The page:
Gaming for consolidation

-Contact Thomas Rasmussen

Once considered largely recession-proof, the videogame industry continued its breakdown last week. As part of the ongoing fallout, UK-based Eidos Interactive was picked up for a bargain last Thursday on the same day that Chicago-based Midway Games filed for Chapter 11 bankruptcy. Eidos was acquired for $124.4m by Japan’s Square Enix, which, while successful on its home turf, has long desired a larger global presence. We would note that the purchase by Square Enix was the 11th gaming acquisition so far this year – more than twice the number during the same period in both 2008 and 2007. And with falling valuations and desperate investors deep underwater, we have a feeling that we will see more consolidation soon, with large players involved.

One such major acquirer that has not been coy about its M&A intentions is Disney. The entertainment behemoth has been making large inroads in gaming partly through acquisitions, and on a recent conference call addressing its future in gaming, the company said that attractive strategic acquisitions could be in the cards this year. So what might Disney buy? Longtime partner THQ, which has been responsible for the majority of Disney-themed games over the years, is a likely candidate. The Agoura Hills, California-based company has struggled over the past year, watching its market capitalization plunge more than 90% from its 52-week high to just $180m.

But a more interesting – and game-changing – scenario is Disney’s possible pickup of Electronic Arts (EA). The once-soaring company, which used to be an extremely active acquirer itself, could be ripe for the taking. EA’s current market cap is around $5.2bn, down from a 52-week high of $20bn. Disney currently has almost $4bn in cash and a market cap of $33bn. It clearly has the means, and let’s not forget that this is the same company and the same management that spent $7.4bn three years ago to acquire Pixar and cement an overnight leadership in computer animation. We estimate that EA could be had for slightly more than what Disney paid for Steve Jobs’ baby, representing a 50% premium over its current value.

EA’s South Korean embrace

-Contact Thomas Rasmussen

Even as business at home deteriorates sharply for US-based videogame giant Electronic Arts, it has been quietly – but quickly – using acquisitions to build up its presence in South Korea, a country that has some of the highest broadband penetration rates in the world. In the past year EA has gone from a mere sales presence in Korea to a significant developer and marketing operation, adding about 50 employees there. It has done this by two acquisitions in the past six months. In May the company purchased Hands-On Mobile Korea for $30m to shore up its mobile and casual gaming business. And this month it added J2MSoft, a company with some 55 developers, for an estimated $30m.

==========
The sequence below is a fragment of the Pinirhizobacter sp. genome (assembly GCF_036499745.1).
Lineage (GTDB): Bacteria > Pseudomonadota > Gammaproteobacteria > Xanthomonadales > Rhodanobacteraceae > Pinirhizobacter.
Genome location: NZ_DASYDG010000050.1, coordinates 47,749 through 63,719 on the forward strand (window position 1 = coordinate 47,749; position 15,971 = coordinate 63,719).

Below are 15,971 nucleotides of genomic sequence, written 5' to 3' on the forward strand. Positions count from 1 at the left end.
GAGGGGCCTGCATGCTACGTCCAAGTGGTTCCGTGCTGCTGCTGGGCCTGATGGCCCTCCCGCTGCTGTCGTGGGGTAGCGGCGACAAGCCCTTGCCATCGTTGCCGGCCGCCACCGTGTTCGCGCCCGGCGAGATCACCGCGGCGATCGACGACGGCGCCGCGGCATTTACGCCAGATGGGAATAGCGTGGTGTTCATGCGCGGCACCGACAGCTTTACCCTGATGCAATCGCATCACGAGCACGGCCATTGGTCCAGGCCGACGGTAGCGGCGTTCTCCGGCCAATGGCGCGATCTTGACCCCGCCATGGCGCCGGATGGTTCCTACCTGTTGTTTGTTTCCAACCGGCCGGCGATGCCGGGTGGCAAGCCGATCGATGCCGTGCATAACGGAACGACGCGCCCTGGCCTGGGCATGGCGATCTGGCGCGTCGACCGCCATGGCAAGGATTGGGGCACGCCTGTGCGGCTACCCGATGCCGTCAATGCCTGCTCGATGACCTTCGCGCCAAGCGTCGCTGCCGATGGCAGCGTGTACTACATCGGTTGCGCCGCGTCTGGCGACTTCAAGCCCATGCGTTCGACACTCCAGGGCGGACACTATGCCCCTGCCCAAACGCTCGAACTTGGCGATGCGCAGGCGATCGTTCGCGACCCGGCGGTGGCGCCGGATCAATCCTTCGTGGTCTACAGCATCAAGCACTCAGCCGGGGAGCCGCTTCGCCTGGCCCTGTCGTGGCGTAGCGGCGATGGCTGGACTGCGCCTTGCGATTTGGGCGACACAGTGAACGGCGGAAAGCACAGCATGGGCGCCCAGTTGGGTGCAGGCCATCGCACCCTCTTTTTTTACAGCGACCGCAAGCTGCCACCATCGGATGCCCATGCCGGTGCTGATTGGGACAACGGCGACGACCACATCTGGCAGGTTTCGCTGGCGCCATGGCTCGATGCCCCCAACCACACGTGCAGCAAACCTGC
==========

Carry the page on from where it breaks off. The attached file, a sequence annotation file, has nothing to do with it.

If the pickup of J2MSoft represented simply an EA land-grab in a relatively small market, the story would end here. But beyond simple geographic expansion, the purchase indicates a strategy to focus on a quickly growing part of the industry: online gaming. The region is known for these offerings. J2MSoft, for instance, has already launched three successful online games in Asia. We recently profiled the growing interest in casual gaming as a viable business. But the shift to online is just as big, if not bigger.

EA certainly wouldn’t have missed the blockbuster success of the online division at rival Activision Blizzard. That company attributed more than 40% of its $649m revenue in the third quarter to this phenomenon. That was driven by its online game World of Warcraft, which single-handedly took in as much money as all of its properties across the four major videogame consoles. In addition, World of Warcraft‘s subscription-based model has generated billions for Vivendi (which owned Blizzard when it merged with Activision) since it launched four years ago. Along with casual gaming companies, we suspect shopping of online gaming companies will continue to dominate gaming M&A well into 2009.

Select shopping of online gaming companies

Date Acquirer Target Deal value
December 9, 2008 Atari [Infogrames Entertainment] Cryptic Studios $27.6m
December 8, 2008 Perfect World Global InterServ China $23m
August 1, 2007 Walt Disney Club Penguin $350m
October 11, 2007 Electronic Arts VG Holding $620m
June 20, 2006 Electronic Arts Mythic Entertainment $76m

Source: The 451 M&A KnowledgeBase

Betting on casual gaming

-by Thomas Rasmussen